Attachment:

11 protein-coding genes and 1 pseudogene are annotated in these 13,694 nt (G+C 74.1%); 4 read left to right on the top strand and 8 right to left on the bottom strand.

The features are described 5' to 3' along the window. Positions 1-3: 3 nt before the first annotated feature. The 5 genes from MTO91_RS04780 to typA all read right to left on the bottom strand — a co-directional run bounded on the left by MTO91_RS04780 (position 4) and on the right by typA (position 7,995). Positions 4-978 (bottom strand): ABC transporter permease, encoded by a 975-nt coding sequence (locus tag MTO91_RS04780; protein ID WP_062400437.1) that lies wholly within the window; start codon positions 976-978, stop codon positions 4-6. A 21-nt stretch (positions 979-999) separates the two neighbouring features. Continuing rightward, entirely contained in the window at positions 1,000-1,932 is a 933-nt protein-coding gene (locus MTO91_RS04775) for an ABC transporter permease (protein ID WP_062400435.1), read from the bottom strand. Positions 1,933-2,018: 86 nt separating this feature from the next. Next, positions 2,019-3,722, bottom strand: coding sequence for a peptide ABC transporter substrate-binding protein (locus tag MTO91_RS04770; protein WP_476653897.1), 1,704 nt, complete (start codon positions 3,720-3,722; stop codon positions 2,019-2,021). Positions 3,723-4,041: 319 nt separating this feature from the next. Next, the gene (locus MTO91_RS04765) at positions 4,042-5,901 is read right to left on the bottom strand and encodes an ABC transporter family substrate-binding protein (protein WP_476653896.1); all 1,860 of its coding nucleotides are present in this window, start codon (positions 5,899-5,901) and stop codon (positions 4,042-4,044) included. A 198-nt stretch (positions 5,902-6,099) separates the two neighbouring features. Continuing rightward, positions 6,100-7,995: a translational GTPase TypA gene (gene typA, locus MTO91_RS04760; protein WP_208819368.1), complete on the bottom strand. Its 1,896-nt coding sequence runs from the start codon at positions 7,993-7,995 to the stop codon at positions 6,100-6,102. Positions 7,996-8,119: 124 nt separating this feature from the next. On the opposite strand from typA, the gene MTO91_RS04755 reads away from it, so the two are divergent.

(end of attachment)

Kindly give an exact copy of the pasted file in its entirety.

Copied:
11 protein-coding genes and 1 pseudogene are annotated in these 13,694 nt (G+C 74.1%); 4 read left to right on the top strand and 8 right to left on the bottom strand.

The features are described 5' to 3' along the window. Positions 1-3: 3 nt before the first annotated feature. The 5 genes from MTO91_RS04780 to typA all read right to left on the bottom strand — a co-directional run bounded on the left by MTO91_RS04780 (position 4) and on the right by typA (position 7,995). Positions 4-978 (bottom strand): ABC transporter permease, encoded by a 975-nt coding sequence (locus tag MTO91_RS04780; protein ID WP_062400437.1) that lies wholly within the window; start codon positions 976-978, stop codon positions 4-6. A 21-nt stretch (positions 979-999) separates the two neighbouring features. Continuing rightward, entirely contained in the window at positions 1,000-1,932 is a 933-nt protein-coding gene (locus MTO91_RS04775) for an ABC transporter permease (protein ID WP_062400435.1), read from the bottom strand. Positions 1,933-2,018: 86 nt separating this feature from the next. Next, positions 2,019-3,722, bottom strand: coding sequence for a peptide ABC transporter substrate-binding protein (locus tag MTO91_RS04770; protein WP_476653897.1), 1,704 nt, complete (start codon positions 3,720-3,722; stop codon positions 2,019-2,021). Positions 3,723-4,041: 319 nt separating this feature from the next. Next, the gene (locus MTO91_RS04765) at positions 4,042-5,901 is read right to left on the bottom strand and encodes an ABC transporter family substrate-binding protein (protein WP_476653896.1); all 1,860 of its coding nucleotides are present in this window, start codon (positions 5,899-5,901) and stop codon (positions 4,042-4,044) included. A 198-nt stretch (positions 5,902-6,099) separates the two neighbouring features. Continuing rightward, positions 6,100-7,995: a translational GTPase TypA gene (gene typA, locus MTO91_RS04760; protein WP_208819368.1), complete on the bottom strand. Its 1,896-nt coding sequence runs from the start codon at positions 7,993-7,995 to the stop codon at positions 6,100-6,102. Positions 7,996-8,119: 124 nt separating this feature from the next. On the opposite strand from typA, the gene MTO91_RS04755 reads away from it, so the two are divergent.